We are getting ready for another full year of dragonfly studies in 2017. This year we have a total of 25 sites that plan to conduct the Dragonfly Detectives program! Here they are:
With sites spread all across the state, it will be fascinating to learn about which species are most abundant in various locations!
Students in the program participate in three different citizen science projects: Dragonfly Detectives, Pond Watch, and Dragonfly Swarm Project.
Dragonfly Detectives is a new citizen science project that was created specifically for the Dragonfly Detectives program. It examines the relationship between weather patterns and dragonfly flight activity levels at ponds. Weather plays a huge role in dragonfly behaviors overall, interfering with some and promoting others. It is such a huge influence that nearly all studies of dragonfly behaviors completed in the field include a statement such as “Data was collected on ________ behavior was collected from _____ to _____, except on days when it was (cloudy, rainy, windy, cold, etc).” It is therefore well accepted that weather disrupts the “normal” behavior of dragonflies, though scientists know little about which weather parameters have the largest effect or specifically how weather influences flight behavior. The Dragonfly Detectives students will examine this relationship in detail for the Common Whitetail dragonfly (Plathemis lydia) during their time in the field and will analyze the data for their sites. We hope that the data these students collect will result in two publishable papers: one that reports the results of the study and another that reports on how effective a) children in grades 4-8 are at collecting high quality data and b) how effective citizen scientists can be at collecting behavioral data in the field.
Dragonfly Pond Watch
The Migratory Dragonfly Partnership (MDP) was established as a collaborative program to gather information and data about dragonfly migration behaviors with the goal of better understanding and conserving dragonflies and their habitats. Federal agencies, nongovernmental programs, academic institutions, dragonfly experts, and citizen scientists all contribute information and observations. The Migratory Dragonfly Partnership has two major projects, Migration Monitoring and Dragonfly Pond Watch. Students will contribute observations to the Dragonfly Pond Watch program. This project was designed to monitor and observe dragonfly species and activities at local ponds or a specific location on a regular basis. Collecting data in the same location over time enables scientists to investigate the movements of migratory species by increasing knowledge of timing and locations of migratory species, while also providing information about non-migratory species, and the relationship between the two.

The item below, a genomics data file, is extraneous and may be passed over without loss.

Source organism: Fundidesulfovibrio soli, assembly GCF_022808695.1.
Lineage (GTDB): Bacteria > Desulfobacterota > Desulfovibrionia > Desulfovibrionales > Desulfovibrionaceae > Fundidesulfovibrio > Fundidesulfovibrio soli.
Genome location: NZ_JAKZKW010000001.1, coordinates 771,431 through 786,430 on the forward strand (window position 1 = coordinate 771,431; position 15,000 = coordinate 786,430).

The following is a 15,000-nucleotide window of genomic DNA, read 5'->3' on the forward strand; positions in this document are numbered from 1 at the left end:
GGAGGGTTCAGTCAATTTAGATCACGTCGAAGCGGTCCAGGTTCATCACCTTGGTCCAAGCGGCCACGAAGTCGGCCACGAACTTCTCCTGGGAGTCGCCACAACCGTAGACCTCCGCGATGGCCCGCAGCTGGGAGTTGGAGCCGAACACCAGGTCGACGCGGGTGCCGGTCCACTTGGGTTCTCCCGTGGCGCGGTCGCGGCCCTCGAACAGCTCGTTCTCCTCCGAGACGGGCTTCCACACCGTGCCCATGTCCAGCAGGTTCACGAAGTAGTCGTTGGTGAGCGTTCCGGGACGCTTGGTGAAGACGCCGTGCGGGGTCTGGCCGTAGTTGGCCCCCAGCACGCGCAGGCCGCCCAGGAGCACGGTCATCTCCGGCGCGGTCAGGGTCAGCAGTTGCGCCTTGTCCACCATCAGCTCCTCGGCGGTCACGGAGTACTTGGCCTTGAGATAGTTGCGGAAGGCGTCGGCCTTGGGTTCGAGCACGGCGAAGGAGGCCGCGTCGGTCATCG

YOU can participate in Dragonfly Pond Watch too! migratorydragonflypartnership.org
Dragonfly Swarm Project
Dragonflies are known to swarm but little is understood about this behavior. Scientists know that there are two types of swarms. One is a static feeding swarm, where dragonflies fly in a well-defined area, relatively close to the ground, while feeding on small insects. The second type is a migratory swarm, which consists of hundreds to millions of dragonflies flying in the same direction, fairly high off the ground. Dragonfly swarms are very difficult to study because a person has to be in the right place at the right time to observe them. The Dragonfly Swarm Project is a citizen science project that provides a way for people to report dragonfly swarms occurring near them. The project collects information about when and where dragonfly swarms are occurring, as well as information about weather conditions and recent flooding or storms in the area. This allows researchers to compile data about dragonfly swarms from many different locations in an effort to understand more about the behavior, its role in the environment, how and why the swarms form, etc.
YOU can contribute to Dragonfly Swarm too! thedragonflywoman.com/dsp/info/
We can’t wait to get started on another exciting year of dragonfly studies!